How to sign be mean to in American Sign Language

Sign #1 (1 of 2)

Sign Instructions:

Begin with both hands in front of you with one slightly ahead of the other and your index fingers pointing away from yourself. Then, move your hands slightly forward a couple of times.

Videos

Example Video

Sequential Image Breakdown

Sequential Breakdown of be mean to

Beginning and End Frames

Beginning of Sign

First Frame of be mean to

End of Sign

Final Frame of be mean to

Dominant Handshapes for this sign

Dominant Handshape for be mean to
Extend your index finger straight up, resembling the number one. Fold the other fingers into your palm.

Non-Dominant Handshapes for this sign

Non-Dominant Handshape for be mean to
Extend your index finger straight up, resembling the number one. Fold the other fingers into your palm.

Sign #2 (2 of 2)

Sign Instructions:

Begin with your hand in an "S" handshape against your nose. Then, move your hand slightly to the side and then forward, changing your handshape to a "5" handshape as you move it.

Videos

Example Video

Tutorial Video

Sequential Image Breakdown

Sequential Breakdown of be mean to

Beginning and End Frames

Beginning of Sign

First Frame of be mean to

End of Sign

Final Frame of be mean to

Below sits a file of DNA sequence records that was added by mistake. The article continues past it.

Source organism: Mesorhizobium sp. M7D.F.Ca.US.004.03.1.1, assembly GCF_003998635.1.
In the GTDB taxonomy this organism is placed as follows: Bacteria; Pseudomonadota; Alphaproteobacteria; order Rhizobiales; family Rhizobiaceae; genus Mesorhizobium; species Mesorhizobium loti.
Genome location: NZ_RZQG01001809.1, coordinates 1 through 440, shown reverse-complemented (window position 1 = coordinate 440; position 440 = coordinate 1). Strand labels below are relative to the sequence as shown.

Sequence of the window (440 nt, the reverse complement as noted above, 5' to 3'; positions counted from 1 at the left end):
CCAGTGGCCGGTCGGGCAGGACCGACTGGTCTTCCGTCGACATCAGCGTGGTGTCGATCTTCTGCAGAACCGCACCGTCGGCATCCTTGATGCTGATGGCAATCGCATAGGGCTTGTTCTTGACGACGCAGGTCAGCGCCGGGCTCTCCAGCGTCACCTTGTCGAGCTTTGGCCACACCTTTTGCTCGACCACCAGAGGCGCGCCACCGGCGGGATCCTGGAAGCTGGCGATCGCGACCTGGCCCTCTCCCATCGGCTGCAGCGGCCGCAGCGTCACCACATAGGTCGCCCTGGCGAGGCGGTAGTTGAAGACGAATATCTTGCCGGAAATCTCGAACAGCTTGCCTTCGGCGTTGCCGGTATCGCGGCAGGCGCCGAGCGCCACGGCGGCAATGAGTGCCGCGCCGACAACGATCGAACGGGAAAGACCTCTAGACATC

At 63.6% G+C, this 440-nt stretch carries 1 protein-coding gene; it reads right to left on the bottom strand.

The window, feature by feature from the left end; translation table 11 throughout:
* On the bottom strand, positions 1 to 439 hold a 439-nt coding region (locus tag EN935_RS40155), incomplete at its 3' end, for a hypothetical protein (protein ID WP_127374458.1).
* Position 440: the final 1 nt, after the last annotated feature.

Dominant Handshapes for this sign

Dominant Handshape for be mean to
Extend all fingers to show the number five, spreading them out.
Dominant Handshape for be mean to
Make a fist with all fingers curled over the thumb, which is tucked in front of the fingers.

About the Creator

Paul Kelly, a nationally certified sign language interpreter and the founder of howdoyousign.com, has dedicated his career to bridging communication gaps through sign language. As a CODA (child of deaf adult), with deep personal and professional roots in the deaf community, Paul brings a unique blend of personal insight and professional expertise to his work.

His experiences range from legal to entertainment interpreting, including teaching sign language to celebrities like Dwayne 'The Rock' Johnson. His passion for innovation is evident in the AI-driven features of this dictionary, aiming to make sign language more accessible for all.

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